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Pocket Q-School
by Karl Yu
Winner Online.com

There is a reason that the phrase “practice makes perfect” is a cliché; it can be used in almost every situation.

Practicing shots from the charity stripe will increase a basketball player’s free throw percentage.

The more a QB in football practices with a team, the better he learns the offensive system.

Solving more equations will help a student build a stronger foundation in mathematics.

Even poker pro Daniel Negreanu is constantly telling readers of his syndicated column to play as much as possible.

In a November 30, 2007 Card Shark column entitled Raising Questions: Practice pre-flop tactics for No-Limit success, Kid Poker put it best saying, “As with most things in life, practice makes perfect in poker, too.”

While practicing on a medium such as the internet can help players cut their teeth in poker; there is no substitute for live play.

Getting advice from someone well-versed in poker can be helpful as well.

Heck, Johnny Chan even taught Jamie Gold a few things about the fine art of Hold’em prior to the 2006 World Series of Poker.

Poker professionals don’t share their wisdom with just anyone, but a lesson from one can expand the scope of your knowledge and game.

Model and poker pro Lacey Jones has also learned a thing or two from Johnny Chan and isn’t against sharing tips with amateurs.

When it comes to beginners and less seasoned players, Jones sees a lot of mistakes and offers some advice:

“Hand selection is the most important,” Jones told WinnerOnline.

“A lot of people will go with any Ace or King, they don’t care if it’s suited or not, what other card they have; they’ll play too many hands and in relation to their stacks, they don’t realize that the bets they’re making are too much if they’re not willing to go all the way with the hand.”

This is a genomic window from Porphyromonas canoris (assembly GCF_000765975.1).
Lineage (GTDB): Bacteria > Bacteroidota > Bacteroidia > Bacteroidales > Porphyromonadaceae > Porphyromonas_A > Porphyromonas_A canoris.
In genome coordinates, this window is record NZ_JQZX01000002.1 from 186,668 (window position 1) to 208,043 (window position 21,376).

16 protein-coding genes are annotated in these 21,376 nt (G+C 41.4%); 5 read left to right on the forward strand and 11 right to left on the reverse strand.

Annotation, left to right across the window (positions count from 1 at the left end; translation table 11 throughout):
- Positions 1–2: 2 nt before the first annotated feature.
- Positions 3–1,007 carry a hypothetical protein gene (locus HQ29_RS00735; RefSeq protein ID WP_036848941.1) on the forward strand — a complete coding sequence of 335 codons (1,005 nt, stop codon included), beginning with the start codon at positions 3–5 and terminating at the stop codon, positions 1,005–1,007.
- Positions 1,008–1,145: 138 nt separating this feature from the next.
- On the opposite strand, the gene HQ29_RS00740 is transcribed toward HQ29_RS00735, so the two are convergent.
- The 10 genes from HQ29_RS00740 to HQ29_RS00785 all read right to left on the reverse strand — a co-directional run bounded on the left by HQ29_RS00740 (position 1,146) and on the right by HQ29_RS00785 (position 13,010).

Not everyone can make it out to a casino to work on their poker skills, which is on reason why online poker has become popular.

Lacey Jones said online poker is a good training tool, but said that it shouldn’t be the sole way to sharpen your skills.

“I think that live is always going to be the best, you’ll see that some of the best online players right now are having a difficult time in the live tournaments.”

“I think online is a great way to get the basics down; to see a lot of hands; play a lot and keep it fresh if you’re not [close] to a casino.”

Many people like free play at online sites and while that’s a good way to get your feet wet, Jones cautioned against betting with play money.

“I don’t recommend using free play unless you’ve never seen a poker hand in your entire life,” Jones said.

“People play differently with free money then they would with regular money and even online with money people don’t care as much.”

Brad “Yukon” Booth also isn’t against sharing his wisdom either and his biggest piece of advice is not to sweat the small stuff.

“My advice for people starting out is to get good at it but have fun, don’t let it control your life,” Yukon Brad said.

“I could sit here and say to play hands certain ways but you have to make sure you have a well balanced life otherwise you’ll be lonely.”

Like Jones, Booth sees beginners making numerous mistakes but says that the mental errors are the ones that can be most costly.

“The common mistakes I see involve ego,” explained Booth.

“You’ll see a lot of people playing above their means with no cash game experience and hopping to bigger games than they should.”

Booth also saw value in playing online poker and using it for practice.

“Online poker as a training tool is probably one of the greatest things and if you’re going to use it, it should be on Full Tilt Poker,” joked the Full Tilt Poker pro.

“Honestly, it’s a great, great learning method and what you learn in two months is like two years of probability.”

But Booth also said that it has limitations and like Jones said that there’s nothing better than the real thing.

“You have to have an intuitive knack and you can have [that] online but when you’re playing live, you need to have really good people skills.”

While practice makes does make perfect and since many people like to hone their skills on the internet, lessons learned online can be invaluable but like both Lacey Jones and Brad Booth said, there’s still no substitute for live play.

For More, visit: Winner Online.com.


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